- An embodied subject: As subjects, human beings are also defined by having a human body.
- Part of the material world: The first chapters of Genesis place humankind firmly within the created world.
- Inter-relational with other persons: In Genesis, God recognises that Adam is insufficient on his own and creates a companion, Eve.
- An interdependent social being: Personhood expresses itself in the way that we relate as social beings. When on earth, Jesus showed us an interdependent concept of relationship.
- Historical: Individual people exist within a historical framework.
- Equal but unique: Each person has equal rights, yet we are not all the same.
- Called to know and worship God: One feature of a person is their ability to know and respond to God.
These form a helpful framework for building a Christian understanding of personhood. In 1 Corinthians 12, the Apostle Paul describes Christians as all being part of one body. Not only do our capacities and competencies not matter, but we are all equally needed and valued. 'In fact, God has placed the parts in the body, every one of them, just as he wanted them to be.' (1 Corinthians 12:18) God sees no difference in value between individual humans based on their capacities or competencies. Any weaknesses or deficiencies we see in ourselves or others are not accidents or flaws, according to Paul. They are part of God's design.
In fact, if he does differentiate, it is in precisely the opposite direction to what we might think:
The eye cannot say to the hand, 'I don't need you!' And the head cannot say to the feet, 'I don't need you!' On the contrary, those parts of the body that seem to be weaker are indispensable, and the parts that we think are less honourable we treat with special honour. And the parts that are unpresentable are treated with special modesty, while our presentable parts need no special treatment. But God has put the body together, giving greater honour to the parts that lacked it, so that there should be no division in the body, but that its parts should have equal concern for each other. (1 Corinthians 12:21-25)
Those members of society that philosophers deem dispensable, disposable, or replaceable, God treats with special honour. He declares them indispensable - vital to the thriving of the whole.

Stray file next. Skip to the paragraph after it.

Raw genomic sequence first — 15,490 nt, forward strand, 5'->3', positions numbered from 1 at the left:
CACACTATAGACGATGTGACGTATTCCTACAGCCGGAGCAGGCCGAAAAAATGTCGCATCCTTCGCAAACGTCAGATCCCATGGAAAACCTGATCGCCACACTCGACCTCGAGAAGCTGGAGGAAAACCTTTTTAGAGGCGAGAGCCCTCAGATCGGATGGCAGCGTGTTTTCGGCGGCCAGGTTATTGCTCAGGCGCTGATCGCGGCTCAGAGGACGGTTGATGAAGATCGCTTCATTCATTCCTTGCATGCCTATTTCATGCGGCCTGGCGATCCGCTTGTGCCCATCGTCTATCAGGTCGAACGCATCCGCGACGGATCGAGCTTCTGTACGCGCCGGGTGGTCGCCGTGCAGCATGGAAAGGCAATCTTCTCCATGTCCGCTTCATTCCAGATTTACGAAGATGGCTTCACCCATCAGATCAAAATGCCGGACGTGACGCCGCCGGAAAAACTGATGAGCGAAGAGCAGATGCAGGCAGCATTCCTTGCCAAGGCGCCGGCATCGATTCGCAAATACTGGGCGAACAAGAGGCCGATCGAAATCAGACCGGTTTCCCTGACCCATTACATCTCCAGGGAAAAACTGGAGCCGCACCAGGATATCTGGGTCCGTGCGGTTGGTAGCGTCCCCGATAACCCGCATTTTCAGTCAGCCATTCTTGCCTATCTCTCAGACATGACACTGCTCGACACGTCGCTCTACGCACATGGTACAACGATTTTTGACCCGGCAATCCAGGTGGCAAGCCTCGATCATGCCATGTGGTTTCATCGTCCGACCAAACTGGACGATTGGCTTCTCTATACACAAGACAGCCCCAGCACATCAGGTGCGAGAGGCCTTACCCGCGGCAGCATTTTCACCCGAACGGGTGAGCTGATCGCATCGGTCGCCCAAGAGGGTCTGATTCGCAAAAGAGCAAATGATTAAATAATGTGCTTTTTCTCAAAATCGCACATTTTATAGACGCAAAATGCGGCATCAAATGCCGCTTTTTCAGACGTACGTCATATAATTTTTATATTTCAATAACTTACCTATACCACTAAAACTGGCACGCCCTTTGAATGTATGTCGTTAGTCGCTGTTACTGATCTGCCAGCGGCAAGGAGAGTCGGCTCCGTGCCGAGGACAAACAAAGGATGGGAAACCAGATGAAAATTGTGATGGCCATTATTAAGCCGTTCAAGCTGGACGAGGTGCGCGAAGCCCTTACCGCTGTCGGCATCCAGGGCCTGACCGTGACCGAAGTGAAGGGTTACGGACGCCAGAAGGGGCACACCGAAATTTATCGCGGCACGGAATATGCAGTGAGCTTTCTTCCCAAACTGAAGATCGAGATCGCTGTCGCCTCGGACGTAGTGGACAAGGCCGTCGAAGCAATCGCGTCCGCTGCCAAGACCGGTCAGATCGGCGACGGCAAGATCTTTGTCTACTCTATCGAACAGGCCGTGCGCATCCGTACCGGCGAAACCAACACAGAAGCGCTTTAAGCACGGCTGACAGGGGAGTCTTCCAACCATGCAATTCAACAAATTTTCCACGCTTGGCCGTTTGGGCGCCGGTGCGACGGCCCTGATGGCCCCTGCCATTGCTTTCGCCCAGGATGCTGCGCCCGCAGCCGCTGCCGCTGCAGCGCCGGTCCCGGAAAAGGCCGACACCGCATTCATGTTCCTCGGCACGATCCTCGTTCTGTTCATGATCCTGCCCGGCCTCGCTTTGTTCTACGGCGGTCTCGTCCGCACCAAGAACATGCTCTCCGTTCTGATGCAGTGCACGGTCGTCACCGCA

To the charge that this privileges our species over others, regardless of capacity or contribution, we can only agree - but need not find this problematic. In the Genesis account, God takes pains to emphasise the uniqueness of humans. Only Adam was made in the image of God (Genesis 1:26-27), then given life by the breath of God (Genesis 2:7). God wanted to give us the understanding that we were created different from everything else. Distinct. Special. We were commanded to rule over all of creation (Genesis 1:26-28). Our specialness does not give us licence to cause harm or suffering to other species, but nor does it leave any scope to afford members of other species access to the rights and privileges of humans, whatever their capacities.
Where does personhood begin, then, for the Christian believer? Is it at the point of fertilisation or implantation? Perhaps, as was believed for centuries, it is at the 'quickening' - the time when the baby begins to move inside the womb. Or maybe it is at the point when the child takes their first breath?
Each of these is an arbitrary point in the development of a human life. Fertilisation is the only decisive moment at which a new human comes into being. There is, then, a continuity from fertilisation all the way through to adulthood. All a fetus needs to reach it is time and nurture. (Sometimes, of course, a fertilised egg splits and two embryos implant, becoming identical twins. These individuals have identical DNA, though they may develop genetic mutations in the womb. In a laboratory context, cloning a human or 'growing' one from synthetic material bypasses the fertilisation stage, but in any scenario, there is a point at which a new individual is formed.) Any point after this is arbitrary and based on discernible characteristics and capacities. It is no different from basing it on an ability to express an understanding of oneself as a rational being existing in time and space, with a desire to go on existing. For the Christian, then, fertilisation seems the logical point we must settle on.